How can you protect your online identity?
There are a number of things you can do to protect your online identity:
1. Keep your phone and computer up-to-date. Install software updates when prompted
Many software updates improve online safety by fixing bugs and providing security patches.
2. Install security software and keep it up to date
Anti-virus software should be installed, regularly updated and run scheduled scans. Having strong security coverage will make you safer, but it won’t make you immune. You still need to be careful about what you download, which websites you visit and where you share personal information.
3. Use strong passwords
A good password should contain at least eight characters. It should have a mixture of upper and lower case (if the password is case sensitive), and it should include numbers, letters and other characters. Your password shouldn’t contain the personal information of you or anyone you know. Ideally, your password shouldn’t be a common word or phrase (for example, ILoveYou), even if you replace some of the letters with other characters (for example, replacing the letter "a" with @).
4. Use different passwords for different websites
That way, if one account is hacked, the hacker won’t be able to get hold of your accounts on other websites. This is particularly important if the account is sensitive or important to you.
5. Be careful about which companies you buy from online
If you’ve never heard of them before, read reviews and research the organisation to make sure it’s a legitimate business.
When you’re on the page which asks for your card details, look to the left of the website address bar. Is there a padlock or key symbol? Does the URL say “https”? If so, it means the website is using Secure Sockets Layer (SSL/TLS) protocol which makes it more difficult for your details to be successfully intercepted.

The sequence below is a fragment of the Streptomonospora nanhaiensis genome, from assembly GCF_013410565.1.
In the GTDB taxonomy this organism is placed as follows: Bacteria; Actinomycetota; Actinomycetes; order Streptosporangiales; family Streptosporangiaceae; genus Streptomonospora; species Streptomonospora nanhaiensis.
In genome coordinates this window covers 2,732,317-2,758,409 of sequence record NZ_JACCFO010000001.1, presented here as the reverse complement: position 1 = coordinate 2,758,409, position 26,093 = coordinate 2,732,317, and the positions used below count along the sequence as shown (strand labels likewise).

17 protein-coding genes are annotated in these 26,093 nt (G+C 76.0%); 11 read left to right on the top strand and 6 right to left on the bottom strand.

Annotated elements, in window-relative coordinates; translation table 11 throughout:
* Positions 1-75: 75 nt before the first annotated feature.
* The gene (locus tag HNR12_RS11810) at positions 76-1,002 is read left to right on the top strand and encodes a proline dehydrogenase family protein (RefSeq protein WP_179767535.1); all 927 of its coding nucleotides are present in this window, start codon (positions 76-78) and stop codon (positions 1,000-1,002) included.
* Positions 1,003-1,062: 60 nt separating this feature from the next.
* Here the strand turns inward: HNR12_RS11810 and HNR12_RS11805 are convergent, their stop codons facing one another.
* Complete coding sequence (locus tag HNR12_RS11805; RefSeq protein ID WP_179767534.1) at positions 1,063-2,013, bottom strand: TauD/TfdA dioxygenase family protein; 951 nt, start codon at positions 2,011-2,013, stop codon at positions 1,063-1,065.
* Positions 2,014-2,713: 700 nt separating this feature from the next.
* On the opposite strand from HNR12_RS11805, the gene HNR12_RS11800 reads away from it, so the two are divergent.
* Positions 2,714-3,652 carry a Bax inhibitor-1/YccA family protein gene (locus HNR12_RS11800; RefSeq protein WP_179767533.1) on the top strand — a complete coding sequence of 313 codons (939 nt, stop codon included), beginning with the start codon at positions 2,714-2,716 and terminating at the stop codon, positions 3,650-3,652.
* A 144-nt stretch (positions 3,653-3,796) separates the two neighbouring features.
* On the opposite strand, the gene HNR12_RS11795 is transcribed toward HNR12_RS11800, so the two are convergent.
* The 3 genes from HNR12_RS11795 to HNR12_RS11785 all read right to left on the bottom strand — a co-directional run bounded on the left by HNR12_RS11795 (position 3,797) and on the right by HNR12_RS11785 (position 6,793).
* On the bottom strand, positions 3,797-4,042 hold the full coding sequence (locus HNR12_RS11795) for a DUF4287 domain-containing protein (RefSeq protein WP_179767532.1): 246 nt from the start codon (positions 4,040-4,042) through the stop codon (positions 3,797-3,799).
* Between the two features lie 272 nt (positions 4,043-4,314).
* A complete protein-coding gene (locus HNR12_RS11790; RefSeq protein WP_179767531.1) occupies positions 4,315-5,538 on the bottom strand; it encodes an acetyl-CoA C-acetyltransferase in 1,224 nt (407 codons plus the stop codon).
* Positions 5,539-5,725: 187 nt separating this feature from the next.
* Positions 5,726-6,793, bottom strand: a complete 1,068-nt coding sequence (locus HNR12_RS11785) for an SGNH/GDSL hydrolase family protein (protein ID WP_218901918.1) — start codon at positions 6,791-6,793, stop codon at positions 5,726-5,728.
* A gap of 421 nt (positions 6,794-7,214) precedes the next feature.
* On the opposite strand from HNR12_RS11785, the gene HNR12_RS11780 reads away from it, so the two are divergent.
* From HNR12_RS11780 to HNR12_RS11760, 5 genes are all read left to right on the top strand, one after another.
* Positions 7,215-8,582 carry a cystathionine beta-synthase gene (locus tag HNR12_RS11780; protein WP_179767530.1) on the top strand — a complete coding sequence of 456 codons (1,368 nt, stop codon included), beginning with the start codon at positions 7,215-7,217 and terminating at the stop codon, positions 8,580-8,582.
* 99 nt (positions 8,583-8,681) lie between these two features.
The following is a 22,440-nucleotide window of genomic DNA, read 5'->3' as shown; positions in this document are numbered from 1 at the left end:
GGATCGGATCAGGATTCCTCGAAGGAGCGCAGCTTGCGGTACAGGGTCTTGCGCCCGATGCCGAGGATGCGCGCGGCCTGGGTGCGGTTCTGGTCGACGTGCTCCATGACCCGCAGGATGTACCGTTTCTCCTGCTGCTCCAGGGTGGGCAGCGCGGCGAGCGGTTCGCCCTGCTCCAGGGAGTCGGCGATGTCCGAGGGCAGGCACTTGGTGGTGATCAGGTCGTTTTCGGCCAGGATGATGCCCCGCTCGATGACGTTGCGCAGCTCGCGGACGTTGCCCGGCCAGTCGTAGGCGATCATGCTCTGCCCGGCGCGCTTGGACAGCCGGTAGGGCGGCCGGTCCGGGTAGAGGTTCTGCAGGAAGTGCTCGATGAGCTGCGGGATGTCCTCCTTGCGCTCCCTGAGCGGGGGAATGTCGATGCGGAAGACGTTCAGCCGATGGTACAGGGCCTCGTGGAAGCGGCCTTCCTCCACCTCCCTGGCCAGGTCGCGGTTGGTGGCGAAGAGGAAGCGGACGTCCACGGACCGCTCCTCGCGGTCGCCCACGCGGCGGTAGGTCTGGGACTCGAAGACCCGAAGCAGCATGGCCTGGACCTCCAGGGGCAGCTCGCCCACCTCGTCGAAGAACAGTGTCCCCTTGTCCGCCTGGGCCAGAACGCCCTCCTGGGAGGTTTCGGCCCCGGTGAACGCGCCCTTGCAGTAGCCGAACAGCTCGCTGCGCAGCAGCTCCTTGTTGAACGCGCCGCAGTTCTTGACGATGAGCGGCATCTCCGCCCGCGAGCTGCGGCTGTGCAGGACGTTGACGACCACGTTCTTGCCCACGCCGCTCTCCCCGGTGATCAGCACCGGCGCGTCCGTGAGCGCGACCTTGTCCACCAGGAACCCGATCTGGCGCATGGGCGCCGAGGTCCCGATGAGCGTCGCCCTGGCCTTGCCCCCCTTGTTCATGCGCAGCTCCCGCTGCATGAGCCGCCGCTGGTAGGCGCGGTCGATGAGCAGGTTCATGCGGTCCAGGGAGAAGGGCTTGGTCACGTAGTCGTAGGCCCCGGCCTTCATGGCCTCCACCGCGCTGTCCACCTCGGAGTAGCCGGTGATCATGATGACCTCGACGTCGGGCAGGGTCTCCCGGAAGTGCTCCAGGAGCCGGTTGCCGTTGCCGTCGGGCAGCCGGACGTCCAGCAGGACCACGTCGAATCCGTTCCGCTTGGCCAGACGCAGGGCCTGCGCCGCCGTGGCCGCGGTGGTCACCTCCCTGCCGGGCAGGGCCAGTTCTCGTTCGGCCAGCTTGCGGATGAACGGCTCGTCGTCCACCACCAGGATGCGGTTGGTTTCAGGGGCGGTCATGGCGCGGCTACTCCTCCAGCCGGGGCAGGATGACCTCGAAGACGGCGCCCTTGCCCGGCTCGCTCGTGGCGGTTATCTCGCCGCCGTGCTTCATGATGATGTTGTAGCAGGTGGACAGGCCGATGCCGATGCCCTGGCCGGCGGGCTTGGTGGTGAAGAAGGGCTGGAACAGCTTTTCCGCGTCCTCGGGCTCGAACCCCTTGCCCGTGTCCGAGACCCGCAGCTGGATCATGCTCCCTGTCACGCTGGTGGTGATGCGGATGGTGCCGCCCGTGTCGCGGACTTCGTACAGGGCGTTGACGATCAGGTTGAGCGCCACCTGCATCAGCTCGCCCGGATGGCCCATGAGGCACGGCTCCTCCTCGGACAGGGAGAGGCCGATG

6. Learn to spot phishing emails
There’s no guaranteed way to identify a phishing email, but there are several things you can check if you suspect an email may not be trustworthy.
Firstly, if the email is from an unknown or unusual sender, don’t open or respond to the email, click on links or open attachments.
Other good tips include hovering over the link in the email (but don’t click it). Depending on which email provider you use, the actual website the link leads to should be displayed in a bottom corner of your screen. If the actual website isn’t the same as the email claims it is, it could be a phishing email.
Other tell-tale signs include poor spelling and grammar, an unrealistically good offer, a request for lots of personal information, an insistence that you urgently click the link and a request for money. However, not all phishing emails will show these signs. A phishing email can have perfect spelling and grammar, for example.
7. Think carefully before sharing personal information
This includes sharing personal information online, sharing passwords with friends, and giving information over the phone to unknown, unusual or unexpected callers.
Personal information from social media profiles can be used to “fill out” a picture of your identity. Check the privacy settings on your social media profiles, the more private, the safer you are. Hiding information from people you aren’t friends with is a good idea. Be particularly wary of sharing your date of birth, address, email and phone numbers on sites such as LinkedIn and Facebook.
8. Monitor your bank statements regularly
If you see anything unusual or unexpected, get in touch with your bank or building society as soon as you can.